Unkindly named but understandably, Ugli™ fruit, pronounced OO-gli, is wrapped in a rough, puffy, slightly loose-fitting greenish-yellow to orange baggy fragrant skin.
Violina Di Rugosa Butternut Squash
Violina di Rugosa squash is an heirloom butternut named after its violin shape and rough or scalloped skin.
Dried Scotch Bonnet Peppers
Inventory, lb : 0
Scotch Bonnet peppers vary in color from shades of greenish- yellow to deep orange and red when fully mature. When fresh, their skin is glossy and thin with waxy appearance. Dried Scotch Bonnets are maroon and deeply wrinkled with flavors of smoke, dried flowers, tropical fruit aromatics and a pure spice finish. It is one of the hottest peppers in the world with a Scoville heat rating ranging from 100,000 to 350,000 units.
Dried Scotch Bonnet peppers are available year-round.
The Scotch Bonnet pepper is also known as Jamaican pepper, Martinique pepper, Boabs Bonnet and Scotty Bons. It is botanically classified as Capsicum chinense and a close relative of the Habanero, but considerably smaller in size by almost 3 centimeters. It is best known for its use in traditional Jamaican jerk seasoning, sauces, mash and packaged spices.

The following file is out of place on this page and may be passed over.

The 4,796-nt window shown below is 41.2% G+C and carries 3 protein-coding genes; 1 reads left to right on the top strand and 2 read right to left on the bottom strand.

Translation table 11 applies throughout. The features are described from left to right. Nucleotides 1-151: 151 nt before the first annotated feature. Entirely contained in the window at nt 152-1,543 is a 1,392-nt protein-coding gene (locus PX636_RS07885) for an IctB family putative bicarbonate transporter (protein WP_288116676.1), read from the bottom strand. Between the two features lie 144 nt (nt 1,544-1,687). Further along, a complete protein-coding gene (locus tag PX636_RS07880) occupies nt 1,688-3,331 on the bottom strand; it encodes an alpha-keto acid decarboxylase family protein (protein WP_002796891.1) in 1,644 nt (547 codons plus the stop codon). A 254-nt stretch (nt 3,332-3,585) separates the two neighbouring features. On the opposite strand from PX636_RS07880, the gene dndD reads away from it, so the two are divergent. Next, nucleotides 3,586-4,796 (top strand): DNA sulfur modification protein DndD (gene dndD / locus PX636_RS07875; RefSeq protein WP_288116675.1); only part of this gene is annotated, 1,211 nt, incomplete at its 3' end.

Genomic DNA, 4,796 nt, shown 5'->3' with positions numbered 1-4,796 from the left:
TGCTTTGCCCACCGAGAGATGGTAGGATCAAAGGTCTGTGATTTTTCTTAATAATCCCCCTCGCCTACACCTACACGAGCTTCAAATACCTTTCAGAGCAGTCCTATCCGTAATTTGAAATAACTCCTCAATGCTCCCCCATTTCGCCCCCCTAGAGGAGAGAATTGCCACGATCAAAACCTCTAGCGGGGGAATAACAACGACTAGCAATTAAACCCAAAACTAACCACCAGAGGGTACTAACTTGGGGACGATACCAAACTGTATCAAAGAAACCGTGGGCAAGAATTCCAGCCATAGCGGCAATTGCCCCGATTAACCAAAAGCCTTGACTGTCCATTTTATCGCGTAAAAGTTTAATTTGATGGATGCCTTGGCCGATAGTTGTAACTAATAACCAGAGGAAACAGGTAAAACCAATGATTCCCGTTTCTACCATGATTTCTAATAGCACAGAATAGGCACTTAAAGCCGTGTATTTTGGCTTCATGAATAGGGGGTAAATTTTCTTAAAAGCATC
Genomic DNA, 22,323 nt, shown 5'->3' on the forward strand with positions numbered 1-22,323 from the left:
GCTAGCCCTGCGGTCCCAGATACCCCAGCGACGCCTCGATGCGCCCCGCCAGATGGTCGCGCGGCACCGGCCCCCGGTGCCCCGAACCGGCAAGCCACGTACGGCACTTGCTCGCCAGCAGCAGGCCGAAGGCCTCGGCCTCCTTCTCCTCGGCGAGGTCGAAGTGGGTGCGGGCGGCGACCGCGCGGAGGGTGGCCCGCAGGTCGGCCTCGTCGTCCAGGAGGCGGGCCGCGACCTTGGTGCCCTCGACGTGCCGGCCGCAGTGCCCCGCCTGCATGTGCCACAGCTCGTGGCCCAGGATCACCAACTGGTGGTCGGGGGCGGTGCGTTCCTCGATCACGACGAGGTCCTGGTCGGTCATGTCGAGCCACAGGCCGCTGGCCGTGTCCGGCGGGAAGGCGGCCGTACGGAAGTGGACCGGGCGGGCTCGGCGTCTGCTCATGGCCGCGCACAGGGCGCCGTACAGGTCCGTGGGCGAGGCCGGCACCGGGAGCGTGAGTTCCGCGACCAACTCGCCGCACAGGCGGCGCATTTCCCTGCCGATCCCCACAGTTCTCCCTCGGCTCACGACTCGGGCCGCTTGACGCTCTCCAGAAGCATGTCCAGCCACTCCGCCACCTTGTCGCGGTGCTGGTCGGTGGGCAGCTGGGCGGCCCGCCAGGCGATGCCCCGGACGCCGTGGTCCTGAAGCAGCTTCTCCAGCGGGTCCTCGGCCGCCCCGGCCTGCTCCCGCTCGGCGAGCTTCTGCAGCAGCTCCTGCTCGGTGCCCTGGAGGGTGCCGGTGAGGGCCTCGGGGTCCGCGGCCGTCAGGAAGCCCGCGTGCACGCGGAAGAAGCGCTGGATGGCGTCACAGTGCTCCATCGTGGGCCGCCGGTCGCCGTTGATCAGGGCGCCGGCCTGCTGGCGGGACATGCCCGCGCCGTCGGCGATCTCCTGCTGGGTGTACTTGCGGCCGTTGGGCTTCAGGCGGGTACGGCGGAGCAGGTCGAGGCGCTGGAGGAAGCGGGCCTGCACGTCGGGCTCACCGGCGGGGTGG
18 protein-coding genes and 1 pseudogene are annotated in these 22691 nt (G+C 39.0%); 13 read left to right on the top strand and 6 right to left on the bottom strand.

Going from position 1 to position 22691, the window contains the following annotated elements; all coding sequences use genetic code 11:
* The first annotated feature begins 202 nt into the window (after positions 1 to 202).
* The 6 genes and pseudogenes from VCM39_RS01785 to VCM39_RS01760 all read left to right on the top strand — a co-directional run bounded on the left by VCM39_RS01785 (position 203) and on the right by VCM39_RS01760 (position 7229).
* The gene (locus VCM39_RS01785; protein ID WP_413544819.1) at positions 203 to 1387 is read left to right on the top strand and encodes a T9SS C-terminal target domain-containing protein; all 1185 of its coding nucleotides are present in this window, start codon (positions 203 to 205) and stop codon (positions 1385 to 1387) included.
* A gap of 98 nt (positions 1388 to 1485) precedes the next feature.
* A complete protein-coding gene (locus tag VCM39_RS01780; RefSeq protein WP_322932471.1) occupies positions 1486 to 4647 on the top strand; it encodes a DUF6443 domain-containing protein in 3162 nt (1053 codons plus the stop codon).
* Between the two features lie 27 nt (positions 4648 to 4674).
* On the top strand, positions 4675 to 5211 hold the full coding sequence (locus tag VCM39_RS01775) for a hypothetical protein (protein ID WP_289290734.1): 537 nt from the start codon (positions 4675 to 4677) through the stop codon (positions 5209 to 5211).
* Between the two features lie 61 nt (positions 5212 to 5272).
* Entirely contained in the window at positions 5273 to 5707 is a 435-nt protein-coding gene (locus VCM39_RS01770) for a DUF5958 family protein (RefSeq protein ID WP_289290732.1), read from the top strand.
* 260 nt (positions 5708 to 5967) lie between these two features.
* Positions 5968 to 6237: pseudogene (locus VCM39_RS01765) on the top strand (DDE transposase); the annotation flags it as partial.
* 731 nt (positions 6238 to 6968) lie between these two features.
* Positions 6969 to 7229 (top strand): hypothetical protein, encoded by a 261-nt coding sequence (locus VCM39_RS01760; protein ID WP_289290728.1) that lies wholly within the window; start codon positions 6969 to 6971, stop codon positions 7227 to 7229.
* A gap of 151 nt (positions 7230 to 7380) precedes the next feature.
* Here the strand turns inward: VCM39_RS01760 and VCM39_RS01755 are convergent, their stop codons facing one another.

Dried Scotch Bonnet peppers contain iron, thiamine, niacin, magnesium, riboflavin, vitamins A, B and C. Chiles are rich in phytochemicals, such as capcaicin and flavenoids, which have strong antioxidant properties.
Dried Scotch Bonnet peppers are intensely hot and may be used similarly to Habañeros of Ghost chiles. They are a good way to add subtle heat to raw dishes, especially those with a high acid content, such as crudos or ceviches. Their warm fruity flavor works well in combination with fruit such as mango, berries, passion fruit, pineapple and orange. They are a key ingredient in making the famous Mexican soups Pozole and Menudo Rojo.
Scotch Bonnet peppers are named for their bonnet-like shape which is comprised of four angular lobes.
Jamaica is believed by pepper enthusiasts to produce the highest quality Scotch Bonnet peppers. However, there has been are recent undiagnosed struggle for Jamaica to meet the high demand for Scotch Bonnets around the globe. Agriculture and scientific organizations in Jamaica are working to find a solution to problems such as fumigation requirements for import, as well as inferior seeds in the market so as to ensure the Scotch Bonnet industry in the country is able to survive.